A battery in your house could change the electricity industry

In April, Tesla Motors CEO Elon Musk announced the formation of Tesla Energy, which he called a group of batteries based on those used in its electric cars. The new batteries would be designed for homes and businesses to use as backup in a power outage, or to use photovoltaic cells to charge the battery during the day so that electricity could be supplied by solar power at night. Photo Credits: Tesla Motors

In April, Tesla Motors CEO Elon Musk announced the formation of Tesla Energy, which he called a group of batteries based on those used in its electric cars. The new batteries would be designed for homes and businesses to use as backup in a power outage, or to use photovoltaic cells to charge the battery during the day so that electricity could be supplied by solar power at night. Photo Credits: Tesla Motors

The latest energy gizmo is a battery, about as big as a medium size flat-screen TV that looks good enough to hang on a wall in your home. It could supply backup electricity during a power outage. Or, if you’re the kind of ­person with photovoltaic cells on your roof, you could charge it up from the sun during the day, then run your home at night on stored solar energy.

While this battery will be too expensive for most of us to want in our homes anytime soon, it could lead to ­innovations in the electricity industry.

“It’s one of the first really major steps of modernizing energy storage systems,” says Andrew Cotter, program ­manager for renewable and distributed energy research at the National Rural Electric Cooperative Association (NRECA).

The battery is being made by Tesla Motors, which has formed Tesla Energy to adapt the battery used in its high-end electric cars. Production was scheduled to begin by this fall.

In announcing the Powerwall battery in April, Tesla CEO Elon Musk said, “It looks like a beautiful sculpture on the wall. You don’t have to have a room filled with nasty batteries.” In fact, appearance and convenience are among the Powerwall’s main advances.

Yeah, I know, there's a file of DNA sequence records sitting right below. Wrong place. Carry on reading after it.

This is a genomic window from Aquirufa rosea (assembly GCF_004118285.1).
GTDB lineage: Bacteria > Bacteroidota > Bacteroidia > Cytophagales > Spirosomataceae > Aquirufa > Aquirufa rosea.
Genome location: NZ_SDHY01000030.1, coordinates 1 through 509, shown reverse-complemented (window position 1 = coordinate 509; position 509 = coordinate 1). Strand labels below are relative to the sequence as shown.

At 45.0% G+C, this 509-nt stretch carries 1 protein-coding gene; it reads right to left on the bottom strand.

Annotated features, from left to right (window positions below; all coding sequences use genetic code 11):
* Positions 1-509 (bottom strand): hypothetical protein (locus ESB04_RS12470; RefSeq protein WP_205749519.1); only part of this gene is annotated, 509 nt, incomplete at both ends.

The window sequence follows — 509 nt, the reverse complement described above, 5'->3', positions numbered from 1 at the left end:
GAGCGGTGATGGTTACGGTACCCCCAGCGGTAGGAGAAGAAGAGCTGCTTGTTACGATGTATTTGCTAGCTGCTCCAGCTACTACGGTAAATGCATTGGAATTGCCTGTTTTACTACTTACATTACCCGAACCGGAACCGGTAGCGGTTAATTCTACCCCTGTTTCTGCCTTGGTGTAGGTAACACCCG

The announced prices for the Powerwall are $3,000 for a 7-kWh model designed to run small home appliances as part of a regular daily routine. A 10-kWh model is designed for providing backup in case of a power outage, and goes for $3,500. However, a customer would actually end up paying at least twice those amounts after adding necessary costs like installation and an inverter to change the deep cycle (DC) battery current to household alter­nating current (AC) electricity.

Those costs for the Powerwall, Cotter says, would move home batteries from “outrageously expensive to just really expensive.”

Another reason it will take a while for the Powerwall to catch on, says Cotter, is its limited capacity. The new ­battery can power small but important electric loads like a computer, refrigerator or medical equipment, but not high-users like central heat or air conditioning.

As more options develop for large uses of elec­tricity that aren’t needed ­immediately, like charging electric cars or home ­batteries, utilities could begin ­making those kind of rates more available. Those different rate structures could also help utilities by spreading demand more evenly through the day.

As the NRECA technical report said, the Powerwall could “accelerate the move towards residential time-of-use and demand-based rates.”

Source: Paul Wesslund, the National Rural Electric Cooperative Association.

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